World Trade Organisation

Peter Law: To ask the Secretary of State for International Development if he will (a) place in the Library and (b) post on his Department's website documents prepared by his Department for the trade negotiations meeting in Hong Kong; which departmental officials accompanied him to the meeting; and what carbon offset measures were established to cover the Department's delegation. [41570]

Mr. Thomas: My right hon. Friend, the Secretary of State for International Development, attended part of the conference; he was accompanied by his principal private secretary. DFID officials who attended all or part of the conference with my right hon. Friend, the Secretary of State, as part of the UK delegation, were: the Director of Europe, Trade and International Financial Institutions Departments, the Head of the International Trade Department and other departmental officials.

No carbon offset measures specific to this conference were established, but DFID is committed to reducing carbon emissions from official air travel and, together with the Department for Environment, Food and Rural Affairs, has developed a pilot programme to help neutralise greenhouse gases. Under this pilot Programme, DFID staff can exchange air miles earned on official travel for earth miles" at an agreed conversion value. Our aim is for partner airlines to return some of the revenue from flights sold to DFID to pay for a portfolio of 'carbon offset' projects. Carbon offsets, for example, clean energy technology or sustainable land use would neutralise carbon dioxide emissions and contribute to sustainable development in developing countries. We have set up agreements on this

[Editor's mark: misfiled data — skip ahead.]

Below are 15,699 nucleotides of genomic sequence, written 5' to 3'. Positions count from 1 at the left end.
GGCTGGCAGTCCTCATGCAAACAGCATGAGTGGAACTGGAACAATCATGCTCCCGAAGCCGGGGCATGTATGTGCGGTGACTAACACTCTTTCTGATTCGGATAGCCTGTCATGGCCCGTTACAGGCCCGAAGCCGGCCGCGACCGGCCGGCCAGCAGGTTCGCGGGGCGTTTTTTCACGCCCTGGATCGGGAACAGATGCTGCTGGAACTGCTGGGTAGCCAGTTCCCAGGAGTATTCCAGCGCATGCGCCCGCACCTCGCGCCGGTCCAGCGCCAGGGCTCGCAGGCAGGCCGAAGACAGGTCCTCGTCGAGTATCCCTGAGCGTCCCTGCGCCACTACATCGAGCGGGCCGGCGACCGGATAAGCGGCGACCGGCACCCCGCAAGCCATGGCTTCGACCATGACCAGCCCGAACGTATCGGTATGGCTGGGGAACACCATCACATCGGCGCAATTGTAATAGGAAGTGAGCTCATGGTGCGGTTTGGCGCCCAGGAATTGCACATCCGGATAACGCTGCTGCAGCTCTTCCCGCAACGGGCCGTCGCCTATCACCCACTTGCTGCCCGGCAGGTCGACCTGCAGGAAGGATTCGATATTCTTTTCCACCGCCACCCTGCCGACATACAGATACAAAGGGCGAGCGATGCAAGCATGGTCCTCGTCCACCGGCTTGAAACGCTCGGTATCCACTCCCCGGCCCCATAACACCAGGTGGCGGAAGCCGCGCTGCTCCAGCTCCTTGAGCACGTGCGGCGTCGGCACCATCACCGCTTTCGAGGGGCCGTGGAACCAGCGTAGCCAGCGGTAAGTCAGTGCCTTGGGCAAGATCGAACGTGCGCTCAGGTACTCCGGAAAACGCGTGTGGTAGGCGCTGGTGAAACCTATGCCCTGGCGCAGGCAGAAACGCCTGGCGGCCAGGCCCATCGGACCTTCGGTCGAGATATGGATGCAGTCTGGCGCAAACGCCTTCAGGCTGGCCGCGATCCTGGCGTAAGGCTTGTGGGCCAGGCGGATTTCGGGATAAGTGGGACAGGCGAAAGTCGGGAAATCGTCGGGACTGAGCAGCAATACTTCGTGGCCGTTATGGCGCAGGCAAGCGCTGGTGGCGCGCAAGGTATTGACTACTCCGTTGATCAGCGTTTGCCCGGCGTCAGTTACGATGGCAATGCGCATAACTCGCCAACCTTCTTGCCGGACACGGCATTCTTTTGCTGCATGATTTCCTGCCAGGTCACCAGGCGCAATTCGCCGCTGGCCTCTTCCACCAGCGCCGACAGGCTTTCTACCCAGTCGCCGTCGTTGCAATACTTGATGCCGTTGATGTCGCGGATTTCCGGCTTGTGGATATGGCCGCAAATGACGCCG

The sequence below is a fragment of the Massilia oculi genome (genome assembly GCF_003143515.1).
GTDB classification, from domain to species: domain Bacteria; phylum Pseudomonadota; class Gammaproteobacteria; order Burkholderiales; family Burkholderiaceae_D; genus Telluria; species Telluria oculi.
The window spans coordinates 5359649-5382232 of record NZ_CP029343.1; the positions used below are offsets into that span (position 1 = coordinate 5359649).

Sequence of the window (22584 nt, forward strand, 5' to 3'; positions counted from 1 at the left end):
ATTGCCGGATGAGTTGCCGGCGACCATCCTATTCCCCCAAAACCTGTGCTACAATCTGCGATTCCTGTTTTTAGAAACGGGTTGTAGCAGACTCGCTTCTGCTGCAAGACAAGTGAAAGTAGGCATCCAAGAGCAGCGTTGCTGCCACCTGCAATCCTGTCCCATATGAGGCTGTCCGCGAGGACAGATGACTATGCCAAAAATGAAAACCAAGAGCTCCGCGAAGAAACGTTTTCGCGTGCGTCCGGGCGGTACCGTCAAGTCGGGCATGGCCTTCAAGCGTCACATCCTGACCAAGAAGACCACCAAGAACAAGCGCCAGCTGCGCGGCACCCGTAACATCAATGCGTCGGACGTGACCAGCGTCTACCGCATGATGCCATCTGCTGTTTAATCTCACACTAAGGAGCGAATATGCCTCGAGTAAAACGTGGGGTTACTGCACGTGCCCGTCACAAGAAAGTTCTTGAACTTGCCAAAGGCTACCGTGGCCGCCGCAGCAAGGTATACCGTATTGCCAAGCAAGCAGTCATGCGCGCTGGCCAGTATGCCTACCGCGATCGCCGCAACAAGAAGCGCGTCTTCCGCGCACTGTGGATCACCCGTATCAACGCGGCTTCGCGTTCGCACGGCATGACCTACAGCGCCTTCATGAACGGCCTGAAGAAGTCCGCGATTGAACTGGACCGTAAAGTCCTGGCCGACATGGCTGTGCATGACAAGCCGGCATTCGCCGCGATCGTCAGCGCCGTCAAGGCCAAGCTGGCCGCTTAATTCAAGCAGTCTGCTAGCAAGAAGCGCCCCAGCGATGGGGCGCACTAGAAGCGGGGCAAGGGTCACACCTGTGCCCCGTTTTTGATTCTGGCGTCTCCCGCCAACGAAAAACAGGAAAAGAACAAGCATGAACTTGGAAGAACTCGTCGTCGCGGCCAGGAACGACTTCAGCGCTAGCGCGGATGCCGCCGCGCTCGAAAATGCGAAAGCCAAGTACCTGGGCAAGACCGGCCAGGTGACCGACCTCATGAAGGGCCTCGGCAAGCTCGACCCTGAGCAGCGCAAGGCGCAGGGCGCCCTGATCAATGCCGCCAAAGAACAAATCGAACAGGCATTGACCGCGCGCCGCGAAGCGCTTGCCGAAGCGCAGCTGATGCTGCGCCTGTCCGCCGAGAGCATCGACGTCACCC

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with three major airlines. In addition to this pilot programme, the Prime Minister has announced that offsetting would apply to all central Government Departments from April 2006.